Dealing with an Invisible Disability

As an Aspie in the grown-up academic world, maintaining a professional demeanor at all times is important. Indeed, this is important as an adult in any situation. Having a (mostly) invisible “disability” (for lack of a better term at the moment), I can’t expect understanding from the world outside my closest family and social contacts.

I am usually comfortable with blending in for a limited time in most situations. But sensory overload is still a difficult one for me to handle out in the wild.

My most sensitive sense is my sense of smell. If something smells off, no matter how slight, I immediately lose a good bit of my ability to function. My focus is lost and I quickly get a headache from trying to maintain my cool. Add to this even one more sensory annoyance and the day might as well be done for me.

The feeling of drafts or wind blowing on me from certain angles is one of my bigger sensory triggers. I often find myself making a scene in restaurants playing musical chairs (and tables) to find a spot out of the way of drafts. I don’t mind wind blowing on me if it comes at me straight on, but I don’t like isolated bursts of air or off-center drafts. I especially can’t stand the feeling of people breathing on me. I can’t even stand feeling my own breath on my arm. I have to keep my arms under the covers at night or arrange myself awkwardly to avoid breathing on myself. I also have to rearrange my husband from time to time, :p

Today, there was a terrible smell in one of my classes. It may have been a person. I don’t know. It was one of those smells that most people wouldn’t notice, but it stands out like a sore stinky thumb to me. While attempting to casually redirect my gaze to find a better source of air, the professor asks students who don’t have a book to look on with someone.

…. If I might go off on a a tangent here. This is a HUGE pet peeve of mine. Seriously, huge. I know it may sound rude, but I feel how I feel. It is not my fault or my problem if a lazy unprepared student doesn’t bring their text to class. In some classes, not bringing your text costs grade points. In others, the professors are more lenient. If I forget my text, I’ll be grateful not to lose points and leave it at that. I don’t like being intimidated into sharing my book. It’s like forced charity. It’s peachy keen if some generous student feels like sharing, but I shouldn’t have to feel obliged. It’s not just a principle of the matter thing. I have good reasons. For one, I like to actively write in the margins of my text and underline while in class – sharing with the person next to me makes this difficult. I also may have notes already in my text that I don’t necessarily want to share with some random person. It is MY personal property and I should be allowed to treat it as private if need be. Besides that, there are Aspie related complications – which brings me back to the original topic here…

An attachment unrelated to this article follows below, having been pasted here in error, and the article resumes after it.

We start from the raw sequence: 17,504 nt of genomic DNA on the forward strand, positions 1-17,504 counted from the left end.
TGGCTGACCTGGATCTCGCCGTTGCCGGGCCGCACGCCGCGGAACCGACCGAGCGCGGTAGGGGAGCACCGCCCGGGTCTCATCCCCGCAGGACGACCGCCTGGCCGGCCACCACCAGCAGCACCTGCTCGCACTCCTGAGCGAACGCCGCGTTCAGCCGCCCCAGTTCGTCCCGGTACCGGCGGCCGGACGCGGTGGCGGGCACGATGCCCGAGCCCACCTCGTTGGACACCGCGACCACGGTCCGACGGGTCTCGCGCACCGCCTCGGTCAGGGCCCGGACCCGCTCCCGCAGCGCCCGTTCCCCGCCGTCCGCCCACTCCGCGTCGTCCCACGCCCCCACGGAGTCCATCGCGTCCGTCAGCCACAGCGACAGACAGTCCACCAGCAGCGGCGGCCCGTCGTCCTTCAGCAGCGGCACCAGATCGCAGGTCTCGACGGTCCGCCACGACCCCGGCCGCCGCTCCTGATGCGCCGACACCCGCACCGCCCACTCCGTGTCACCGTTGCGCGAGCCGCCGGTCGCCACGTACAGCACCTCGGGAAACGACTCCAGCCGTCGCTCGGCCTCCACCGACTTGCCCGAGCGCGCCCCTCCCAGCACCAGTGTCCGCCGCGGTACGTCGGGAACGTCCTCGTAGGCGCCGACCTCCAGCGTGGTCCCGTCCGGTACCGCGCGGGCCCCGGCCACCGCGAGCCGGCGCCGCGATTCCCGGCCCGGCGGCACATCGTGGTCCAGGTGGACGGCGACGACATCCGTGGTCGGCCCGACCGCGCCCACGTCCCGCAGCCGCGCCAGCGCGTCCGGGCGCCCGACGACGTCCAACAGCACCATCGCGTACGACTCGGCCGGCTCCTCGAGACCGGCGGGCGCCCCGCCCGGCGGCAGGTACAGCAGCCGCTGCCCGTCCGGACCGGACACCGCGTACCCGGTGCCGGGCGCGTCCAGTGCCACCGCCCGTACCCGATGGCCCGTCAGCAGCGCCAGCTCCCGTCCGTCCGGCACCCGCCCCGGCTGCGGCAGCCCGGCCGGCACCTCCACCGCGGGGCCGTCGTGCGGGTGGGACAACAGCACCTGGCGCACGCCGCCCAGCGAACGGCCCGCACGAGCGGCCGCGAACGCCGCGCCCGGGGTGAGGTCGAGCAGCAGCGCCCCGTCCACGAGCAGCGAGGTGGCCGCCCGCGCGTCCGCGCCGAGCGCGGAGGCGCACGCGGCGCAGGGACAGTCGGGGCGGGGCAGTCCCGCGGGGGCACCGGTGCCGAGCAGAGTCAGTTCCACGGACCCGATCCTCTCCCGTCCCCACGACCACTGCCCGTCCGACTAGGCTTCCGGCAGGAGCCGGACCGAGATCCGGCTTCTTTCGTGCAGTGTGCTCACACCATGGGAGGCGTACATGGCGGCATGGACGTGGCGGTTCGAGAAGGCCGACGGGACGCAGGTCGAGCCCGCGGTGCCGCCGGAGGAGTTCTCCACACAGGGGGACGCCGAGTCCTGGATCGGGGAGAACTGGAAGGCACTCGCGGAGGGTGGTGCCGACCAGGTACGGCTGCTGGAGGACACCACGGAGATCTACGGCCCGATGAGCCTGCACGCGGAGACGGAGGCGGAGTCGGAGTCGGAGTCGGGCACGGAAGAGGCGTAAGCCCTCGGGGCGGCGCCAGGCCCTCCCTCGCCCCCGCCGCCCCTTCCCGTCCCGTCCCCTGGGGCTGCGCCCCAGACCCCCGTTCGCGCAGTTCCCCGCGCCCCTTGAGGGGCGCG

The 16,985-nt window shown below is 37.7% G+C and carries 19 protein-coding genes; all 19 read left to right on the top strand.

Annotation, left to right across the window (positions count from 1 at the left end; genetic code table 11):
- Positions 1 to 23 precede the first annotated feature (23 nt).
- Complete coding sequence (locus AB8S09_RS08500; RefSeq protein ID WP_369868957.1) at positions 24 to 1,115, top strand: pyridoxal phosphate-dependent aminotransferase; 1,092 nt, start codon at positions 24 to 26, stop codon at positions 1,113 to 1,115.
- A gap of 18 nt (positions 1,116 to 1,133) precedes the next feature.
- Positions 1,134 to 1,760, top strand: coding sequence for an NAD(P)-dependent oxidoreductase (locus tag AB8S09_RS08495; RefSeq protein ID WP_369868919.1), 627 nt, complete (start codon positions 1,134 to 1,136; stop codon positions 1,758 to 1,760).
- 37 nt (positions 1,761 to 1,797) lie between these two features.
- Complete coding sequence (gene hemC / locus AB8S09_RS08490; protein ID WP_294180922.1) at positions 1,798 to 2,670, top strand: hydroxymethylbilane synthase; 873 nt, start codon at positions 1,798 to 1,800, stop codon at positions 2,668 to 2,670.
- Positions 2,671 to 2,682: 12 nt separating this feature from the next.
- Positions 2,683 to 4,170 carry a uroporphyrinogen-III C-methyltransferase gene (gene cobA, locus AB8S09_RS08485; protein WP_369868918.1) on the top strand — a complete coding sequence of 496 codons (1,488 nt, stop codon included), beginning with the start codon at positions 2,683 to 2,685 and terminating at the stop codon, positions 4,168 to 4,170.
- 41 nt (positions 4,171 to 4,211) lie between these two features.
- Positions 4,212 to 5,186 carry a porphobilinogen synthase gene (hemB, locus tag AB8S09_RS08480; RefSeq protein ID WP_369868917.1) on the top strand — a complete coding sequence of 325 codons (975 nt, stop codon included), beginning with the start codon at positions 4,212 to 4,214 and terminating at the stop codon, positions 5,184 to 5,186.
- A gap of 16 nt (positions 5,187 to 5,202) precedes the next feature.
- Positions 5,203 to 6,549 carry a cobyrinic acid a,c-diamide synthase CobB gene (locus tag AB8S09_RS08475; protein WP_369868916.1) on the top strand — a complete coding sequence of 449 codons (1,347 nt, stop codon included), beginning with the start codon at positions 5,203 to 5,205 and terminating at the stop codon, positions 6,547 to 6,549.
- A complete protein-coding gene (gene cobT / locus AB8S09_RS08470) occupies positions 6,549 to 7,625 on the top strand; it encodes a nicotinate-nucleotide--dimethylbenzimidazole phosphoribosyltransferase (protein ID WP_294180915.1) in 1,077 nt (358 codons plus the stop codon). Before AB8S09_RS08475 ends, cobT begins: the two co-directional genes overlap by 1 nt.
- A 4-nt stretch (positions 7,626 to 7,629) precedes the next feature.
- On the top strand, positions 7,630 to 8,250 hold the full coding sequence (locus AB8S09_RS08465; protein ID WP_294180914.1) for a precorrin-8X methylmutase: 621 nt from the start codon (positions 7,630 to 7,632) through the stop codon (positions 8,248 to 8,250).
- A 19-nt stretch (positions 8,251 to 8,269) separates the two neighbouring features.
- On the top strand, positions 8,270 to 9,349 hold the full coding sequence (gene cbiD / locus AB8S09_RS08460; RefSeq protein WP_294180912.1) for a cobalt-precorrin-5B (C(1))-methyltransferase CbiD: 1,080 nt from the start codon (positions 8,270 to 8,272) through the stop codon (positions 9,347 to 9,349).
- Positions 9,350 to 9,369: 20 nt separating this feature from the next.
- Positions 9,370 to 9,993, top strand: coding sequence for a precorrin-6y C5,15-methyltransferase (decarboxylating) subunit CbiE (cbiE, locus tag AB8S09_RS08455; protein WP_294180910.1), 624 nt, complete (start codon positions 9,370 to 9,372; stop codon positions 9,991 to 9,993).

The student next to me asks if she can look on in my text. Of course I say yes, do I really have a choice? Sometimes I wonder what would happen if I say no. So, while I am already under stress from the funky smell floating around, I have to sit at an awkward angle, with another person well too far into my personal space. Then, queue the breathing on my arm. I was just sitting there, holding my book out for her to see better than I could see it, holding my breath, panicking on the inside over the stream of tepid air hitting my arm thinking over and over again “it will be over soon, it will be over soon.” And do you think that I remember anything the prof. was saying at this time? My own classroom experience suffered because another student failed to come to class prepared.